How to Maintain Process Safety for Food, Beverage Industries
In the food and beverage industries, small and large business alike both face grave risks to the health and safety of their employees and facilities, which directly affects progress and profitability. Furthermore, OSHA’s and EPA’s aggressive enforcement actions are reminders of the importance of the specific regulatory requirements surrounding process safety management (PSM) and related programs.
Tony Lundell, director of standards and safety at the International Institute of Ammonia Refrigeration (IIAR), Alexandria, Va., discusses how to maintain process safety in food and beverage plants.
How does the IIAR Suite of Standards fit in with those of OSHA's request for information on PSM?
OSHA’s request for information (RFI) pertaining to the Executive Order 13650 is to collect, review and consider any information that may be lessons learned, best in practice and any methods that could improve chemical facility safety and security. The goal is to modernize the PSM standard.
When OSHA promulgated the PSM standard in 1992, the standard adopted management-system elements based on best practices from the industry at the time. Best practices have continued to evolve since 1992, and additional management-system element may now be recognized to be necessary to protect workers. Since the RFI sought public comment on additional management system elements that would increase worker protection if required under the PSM standard, IIAR reached out to partner organizations to build coalition around the comments that were announced.
The IIAR standards represent the most applicable Recognized and Generally Accepted Good Engineering Practices (RAGAGEP) for ammonia refrigeration systems. These IIAR standards should be the primary source material for OSHA inspection officials when inspecting ammonia refrigeration facilities. The facilities shall maintain the flexibility to define their RAGAGEP and update it as necessary. Keep in mind that IIAR bulletins, handbooks and data books that are guidelines are also considered RAGAGEP for the ammonia refrigeration industry.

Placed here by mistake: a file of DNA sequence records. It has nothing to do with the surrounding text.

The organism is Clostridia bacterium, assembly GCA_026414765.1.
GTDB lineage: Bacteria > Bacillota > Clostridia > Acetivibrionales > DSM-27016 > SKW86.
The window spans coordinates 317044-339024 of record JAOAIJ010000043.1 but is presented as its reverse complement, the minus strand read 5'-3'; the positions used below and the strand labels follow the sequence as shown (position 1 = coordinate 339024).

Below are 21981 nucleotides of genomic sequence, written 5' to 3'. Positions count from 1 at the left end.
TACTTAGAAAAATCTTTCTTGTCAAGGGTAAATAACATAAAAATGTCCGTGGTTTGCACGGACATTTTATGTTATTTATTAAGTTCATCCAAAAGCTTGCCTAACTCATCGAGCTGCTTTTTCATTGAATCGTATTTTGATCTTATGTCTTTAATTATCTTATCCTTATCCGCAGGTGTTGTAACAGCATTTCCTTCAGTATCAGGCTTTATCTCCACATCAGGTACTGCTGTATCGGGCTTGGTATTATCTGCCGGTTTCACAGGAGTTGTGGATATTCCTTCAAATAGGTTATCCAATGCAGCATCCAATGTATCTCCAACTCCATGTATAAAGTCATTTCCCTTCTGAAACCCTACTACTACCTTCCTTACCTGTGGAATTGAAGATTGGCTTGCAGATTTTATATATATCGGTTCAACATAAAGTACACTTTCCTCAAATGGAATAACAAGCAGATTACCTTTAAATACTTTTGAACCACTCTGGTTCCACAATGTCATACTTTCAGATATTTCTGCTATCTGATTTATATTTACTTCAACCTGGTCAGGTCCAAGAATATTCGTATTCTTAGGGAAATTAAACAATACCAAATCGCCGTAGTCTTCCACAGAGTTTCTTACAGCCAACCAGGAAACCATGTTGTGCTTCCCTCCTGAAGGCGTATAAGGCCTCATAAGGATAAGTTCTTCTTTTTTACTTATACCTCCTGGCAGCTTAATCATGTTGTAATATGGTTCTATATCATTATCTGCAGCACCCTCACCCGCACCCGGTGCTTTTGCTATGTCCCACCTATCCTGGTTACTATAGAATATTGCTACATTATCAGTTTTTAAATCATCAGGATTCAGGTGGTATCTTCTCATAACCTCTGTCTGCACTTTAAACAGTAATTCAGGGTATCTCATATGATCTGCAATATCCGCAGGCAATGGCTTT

The IIAR Suite of Standards purpose will also provide OSHA and the EPA, as well as others, a single source of normative enforcement and supportive explanatory informative data for the ammonia and natural refrigerant industry.
Why is it so crucial to continually implement PSM programs when it comes to ammonia refrigeration systems?
PSM provides a matrix of elements, that when implemented, provides operational, maintenance and quality assurance for controlling refrigeration systems. This control helps assure safe and healthful workplaces and indirectly protects the environment.
While focusing on training and safety protocols, it is important to keep contractors engaged and critically thinking. What is the value in assessing both leading and lagging indicators to make sure this is done?
Keeping contractors, as well as employees engaged, allows them to become a quality assurance team member for their own safety and health and for those around them. Always being alert and knowing that suggestions or methods can be considered for improving safety anytime is key. Lagging indicators help identify what facilities may be missing or provide information of what other facilities in the industry are missing. By getting the information of what other sites may have fallen short on helps provide a compelling business reason to consider if facilities of their own need to address the issues. The same goes for leading items. Leading items can identify evolved best in practices that should be considered and implemented if it truly improves and provides protection for personnel and the environment. Energy saving methods have evolved as well that can be considered.
In your position, have you used past OSHA litigation cases to identify risks and prepare for future targets?
Yes. Whenever an unfortunate event occurs in the industry, its information is reviewed to see if it is applicable and then shared with members and/or committee members who are working to continuously improve our material. We also use this information to prepare for any questions that may come our way.
What do you believe attendees will gain at the 2nd Annual Process Safety Conference for Food & Beverage Industries, Aug. 25-27 in Chicago?
I appreciate the networking with others, as well as hearing firsthand what others have to share during their presentations. While giving presentations, any questions asked provides an opportunity for interaction and clarification for all participants. Some topics may be new, while others previously understood have evolved. Staying abreast of the industry as to how it has evolved and how it is still evolving is valuable information and knowledge. When firsthand experiences are shared and allowed to be discussed between the participants, these lessons learned can be taken immediately by the participants, which they can bring back and share with their own facilities. Listening and participating in other’s presentations is exciting and educational. The discussions that occur between the enthusiastic participants during general social times makes it an enjoyable event as well.